DXA scans are a fast and accurate way of checking your bone density and measuring the calcium content of your bones. Generally, the denser your bones are, the stronger they are, and therefore less likely to break. DXA scans help find out whether you have osteoporosis or are at risk of developing it. DXA stands for "dual energy X-Ray absorptiometry" and DXA scans are also known as DEXA scans and bone density tests.
Bone density assessment should ideally take place in those at risk of osteoporosis to identify early bone loss, take action to improve this and prevent fractures. Your GP may have assessed you as being at risk from osteoporosis or you may feel that you are at risk and wish to refer yourself for a scan.
For self paying patients the price varies according to location, but generally costs about £100. To find contact details of your nearest scanning centre please visit our Locate a Centre page.
No preparation is required prior to your examination.
Please inform us if any of the following apply to you, as these characteristics may mean you are unable to have the DXA scan.
If you require assistance with language interpretation or would wish to be escorted by a friend, relative or carer, please advise us so that the clinic staff are ready for you.
If you are, or suspect that you may be pregnant, please tell the radiographer before the scan is carried out.
On arrival one of our staff will explain the procedure to you and answer any further questions you may have.
Depending on which part of your body is being examined you may be able to remain in your own clothes (provided they do not have metal fastenings) for the duration of the scan. It is common to scan your lower back bones (vertebrae) and hips to check for osteoporosis but we may also scan your forearm because it has a different level of calcium content from other parts of your body. You will be asked to lie on your back comfortably on a couch and to keep still while the scan is being taken. This will take 15-20 minutes.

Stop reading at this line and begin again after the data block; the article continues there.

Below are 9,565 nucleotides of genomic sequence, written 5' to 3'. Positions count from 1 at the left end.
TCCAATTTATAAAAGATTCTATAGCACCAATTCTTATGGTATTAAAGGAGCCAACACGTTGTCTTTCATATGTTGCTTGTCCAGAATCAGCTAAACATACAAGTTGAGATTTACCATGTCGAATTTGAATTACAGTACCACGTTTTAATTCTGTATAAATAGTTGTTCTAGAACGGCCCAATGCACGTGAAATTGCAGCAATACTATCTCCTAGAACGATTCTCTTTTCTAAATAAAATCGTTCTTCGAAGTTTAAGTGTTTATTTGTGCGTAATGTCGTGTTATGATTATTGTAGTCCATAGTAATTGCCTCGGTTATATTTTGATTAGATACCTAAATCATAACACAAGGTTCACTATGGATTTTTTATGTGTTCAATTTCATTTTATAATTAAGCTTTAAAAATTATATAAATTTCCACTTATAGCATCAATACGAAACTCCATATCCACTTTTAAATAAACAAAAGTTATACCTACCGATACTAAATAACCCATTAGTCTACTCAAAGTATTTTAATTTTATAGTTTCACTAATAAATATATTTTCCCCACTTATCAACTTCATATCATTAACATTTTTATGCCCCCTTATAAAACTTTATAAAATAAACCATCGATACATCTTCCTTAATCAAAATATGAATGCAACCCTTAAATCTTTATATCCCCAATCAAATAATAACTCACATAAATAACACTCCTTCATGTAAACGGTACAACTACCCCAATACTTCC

A low dose of X-Rays will be passed across the body in two separate beams of different intensity. The allows us to detect the density of bone and soft tissue separately. The information from the scanner is sent to a computer which calculates a score for the density of your bone.
It is a painless procedure and you can go straight home afterwards.
The DXA report will be received by the doctor who referred you within four working days of your DXA scan. You should arrange to see your doctor to receive your results unless he/she has made different arrangements with you.
If you have self referred you will receive a copy of the report and with your permission a copy will be sent to your GP to ensure your medical records are kept up to date.
Are There any Side Effects?
A DXA scan involves a low dose of X-Rays (less than a normal X-Ray) being passed across the body. X-Rays are a form of radiation. Everybody receives a small amount of radiation from the environment every day. The radiation received from your scan is very small, and would be less to the amount you would be exposed to on a transatlantic flight. However, if you receive many doses of radiation, the effect can build up and be harmful. Simply put, the less you receive, the better.